At the end of the semester, students must be able to:
- design work systems taking into account the person''''s physical-motor characteristics and limitations
- evaluate postures; design work stations based on anthropometric criteria
- design/adapt activities to prevent fatigue (static and dynamic)
- organize manual handling operations in order to prevent low back disorders, fatigue, and musculoskeletal disorders
- communicate with companies'''' safety specialists
Ana Teresa Martins Videira Gabriel, Isabel Maria Nascimento Lopes Nunes
Weekly - 4
Total - 56
Not applicable. There are no special requirements.
• Bush PM.Ergonomics–foundational principles,applications,and technologies.Taylor & Francis,2011
• Kroemer K.Fitting the Human.7th ed.Taylor & Francis,2017
• Lehto MR,Buck JR.Introduction to human factors and ergonomics for engineers.Taylor & Francis,2008
• Marras WS.Occupational ergonomics:design and management of work systems,2003
• Oborne DJ.Ergonomics at work:human factors in design and development.3rd ed.John Wiley & Sons,1995
• Pheasant S.Bodyspace.2nd ed.Taylor & Francis,1999
• Salvendy G.Handbook of human factors and ergonomics.2nd ed.John Wiley & Sons,1997
• Stack T et al.Occupational ergonomics–a practical approach.John Wiley & Sons,2016
• Stanton NA et al. A guide to methodology in ergonomics:designing for human use.Taylor & Francis,1999
• Wilson JR,Corlett EN.Evaluation of human work:a practical ergonomics methodology. 2nd ed.Taylor & Francis,1995
The teaching method consists of lectures and practical classes.
Lectures will be “online”. They will be expositive and interactive and they will explore the contents of the subject.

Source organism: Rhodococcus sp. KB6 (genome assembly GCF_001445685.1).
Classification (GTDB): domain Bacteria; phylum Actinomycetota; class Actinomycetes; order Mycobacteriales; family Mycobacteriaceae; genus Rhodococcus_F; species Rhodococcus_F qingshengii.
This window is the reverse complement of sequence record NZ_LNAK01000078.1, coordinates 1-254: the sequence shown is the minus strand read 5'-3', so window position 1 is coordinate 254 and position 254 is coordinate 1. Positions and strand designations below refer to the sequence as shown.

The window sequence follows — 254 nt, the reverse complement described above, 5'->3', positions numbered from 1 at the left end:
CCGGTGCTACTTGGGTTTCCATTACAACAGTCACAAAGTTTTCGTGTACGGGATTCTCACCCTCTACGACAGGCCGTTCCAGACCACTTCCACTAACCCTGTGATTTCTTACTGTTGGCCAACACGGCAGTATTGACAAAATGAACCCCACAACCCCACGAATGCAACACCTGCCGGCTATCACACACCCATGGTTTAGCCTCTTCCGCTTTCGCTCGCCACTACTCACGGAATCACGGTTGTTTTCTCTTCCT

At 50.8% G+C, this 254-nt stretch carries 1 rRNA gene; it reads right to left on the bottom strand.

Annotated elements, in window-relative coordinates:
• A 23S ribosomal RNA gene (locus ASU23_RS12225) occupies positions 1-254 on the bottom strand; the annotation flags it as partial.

The practical classes will involve online activities with didactic support. The main objective is the correlation between the contents and the work in progress. If possible (due to the “pandemic” situation), face-to-face meetings will take place in the laboratory and they will be prior scheduled with students.
The evaluation will be carried out throughout the semester taking into account the student''s interest, participation and performance in the proposed activities.
Final grade (NF):
• 50% theoretical component (T). One individual test. Score higher than 9,5.
• 50% practical component. Three practical assessments (P1, P2 and P3), in groups, at different times and with different contents. The average grade of the three assessments must be higher than 9,5.
Final grade (NF):
NF = 0,5*T + 0,5*(P1 + P2 + P3)/3
1. Introduction to Ergonomics: definition and connection to the industry.
2. The human at work and their physical, cognitive and organizational dimensions.
3. Fundamentals of anatomy, physiology, and biomechanics. Musculoskeletal system.
4. Functional capacities and working posture.
5. Methods for the assessment of biomechanical load (RULA, REBA and OWAS).
6. Repetitive tasks: tools and analysis methods (Strain Index, OCRA and ACGIH TLV-HAL).
7. Manual handling of loads. Planning tasks to prevent disorders (NIOSH, ACGIH TLV and HSE recommendations).
8. Hand-held tools and the risks to fatigue and disorders.
9. Work-related musculoskeletal disorders and prevention guidelines.
Programs where the course is taught: